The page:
XX.—FROM THE DIVINE ORACLES TO THE HIGHER CRITICISM.
V. VICTORY OF THE SCIENTIFIC AND LITERARY METHODS.
ANDREW DICKSON WHITE
WHILE the struggle for the new truth was going on in various fields, aid appeared from a quarter whence it was least expected. The great discoveries by Layard and Botta in Assyria were supplemented by the researches of George Smith, Oppert, Sayce, and others, and thus it was revealed beyond the possibility of doubt that the accounts of the Creation, the tree of life in Eden, the institution of the Sabbath, the deluge, the Tower of Babel, and much else in the Pentateuch were simply an evolution out of earlier myths, legends, and chronicles.
CLEAR as are the connections between the priesthood and the several professions thus far treated of, the connection between it and the professions which have enlightenment as their function is even clearer. Antagonistic as the offspring now are to the parent they were originally nurtured by it.
IN the early days of fish, culture, which for many years was only trout culture, the statement was often made that any farmer who had a small spring of cool water could, within a few years, realize enormous profits from it, and that an acre of water was worth more than an acre of land.
IN 1879 a Catholic professor of theology in the University of Bonn, Dr. Heinrich Reusch, published a little volume entitled Die deutschen Bischöfe und der Aberglaube (The German Bishops and Superstition), in which he called attention to the vast increase of superstitious beliefs and observances within the Catholic Church since the middle of the present century, and to the official approval and promulgation of them by the highest ecclesiastical authorities.
TWO scenes in Huxley's life stand out clear and full of meaning amid my recollections of him, reaching now some forty years back. Both took place at Oxford, both at meetings of the British Association. The first, few witnesses of which now remain, was the memorable discussion on Darwin in 1860.
VII.—PISCES, ARIES, TAURUS, AND THE NORTHERN STARS.
GARRETT P. SERVISS
THE eastern end of Pisces, represented in map No. 22, includes most of the interesting telescopic objects that the constellation contains. We begin our exploration at the star numbered 55, a double that is very beautiful when viewed with the three-inch glass.
WHEN we mentally survey the floral dress that variegates the solid crust of our globe, the world of plants appears to be divided into a few large groups. We think of the primitive forest with its mossy trees, the slender vines, and the multiform beauties of the orchids; the steppe comes to our minds with its hard, sharp-cutting grasses; and the moist carpeting of the Alpine flora, with gentian and fragrant herbs.
WE may now turn to the other main charge against children, that of lying. According to many, children are in general accomplished little liars, to the manner born, and equally adept with the mendacious savage. Even writers on childhood by no means prejudiced against them lean to the view that untruth is universal among children and to some extent at least innate.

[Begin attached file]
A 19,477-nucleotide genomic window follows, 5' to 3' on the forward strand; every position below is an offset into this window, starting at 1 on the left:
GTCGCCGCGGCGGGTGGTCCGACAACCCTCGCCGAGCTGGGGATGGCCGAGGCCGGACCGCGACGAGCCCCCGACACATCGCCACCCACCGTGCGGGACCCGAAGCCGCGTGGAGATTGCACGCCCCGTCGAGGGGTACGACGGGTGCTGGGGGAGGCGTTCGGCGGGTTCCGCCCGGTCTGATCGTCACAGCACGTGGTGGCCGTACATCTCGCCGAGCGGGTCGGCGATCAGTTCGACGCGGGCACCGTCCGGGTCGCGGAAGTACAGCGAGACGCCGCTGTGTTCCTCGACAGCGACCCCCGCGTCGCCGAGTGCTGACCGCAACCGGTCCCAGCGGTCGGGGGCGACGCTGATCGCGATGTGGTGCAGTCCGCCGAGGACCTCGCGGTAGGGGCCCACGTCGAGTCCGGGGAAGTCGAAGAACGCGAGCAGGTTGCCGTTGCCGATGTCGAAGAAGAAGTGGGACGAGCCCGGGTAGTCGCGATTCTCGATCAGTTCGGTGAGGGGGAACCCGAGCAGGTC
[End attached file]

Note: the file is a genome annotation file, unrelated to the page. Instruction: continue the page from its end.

AMONG the animals that man has in different periods of history forced to serve his purposes, none are now so much neglected in western lands as birds of prey. These creatures, however, at a time which is not yet far away from us, constituted the essential factor of falconry, which was a few centuries ago held in the highest honor.
MAN’S progress toward civilization has been by no royal road. His every step has been met by opposing influences, some of them inherent in Nature, others in the conditions of the social organism, whose action is to prevent any rapid or continuous development.
IN the early part of the nineteenth century no citizen of New York was held in higher honor than was De Witt Clinton. Closely associated with Clinton in the leadership of the civic life of the day, but holding rigidly aloof from politics, was Dr. Hosack.
IT is a very long time since the discovery was first made that the processes of human thought are only valid within limits; and it might be supposed that all the consequences which could properly be deduced from that fact had long ago been drawn and reduced to their true value.
THE scientific study of anthropology, which has risen to prominence within the last few years, bids fair to yield knowledge of much practical value. The anthropologists of several countries, and especially those of Italy, have been investigating the criminal class—trying to see if criminals are a distinct class, and what peculiarities mark them off from moral persons.
An Instance of Webbed Fingers in Man. —(Communicated by F. E. LLOYD and F. L. WASHBURN.) The subject of this sketch, now about twenty-five years of age, was born near Smyrna, Iowa. He now resides in eastern Oregon, and is attending one of the State schools, where, though slow, he is proving himself fairly efficient in some lines of work.
IN the construction of the new speedway at High Bridge, New York, a bed of quicksand was encountered, which much impeded the work. The difficulty was obviated by the artificial refrigerating process. A row of four-inch pipes was sunk a few feet apart to the depth of forty feet.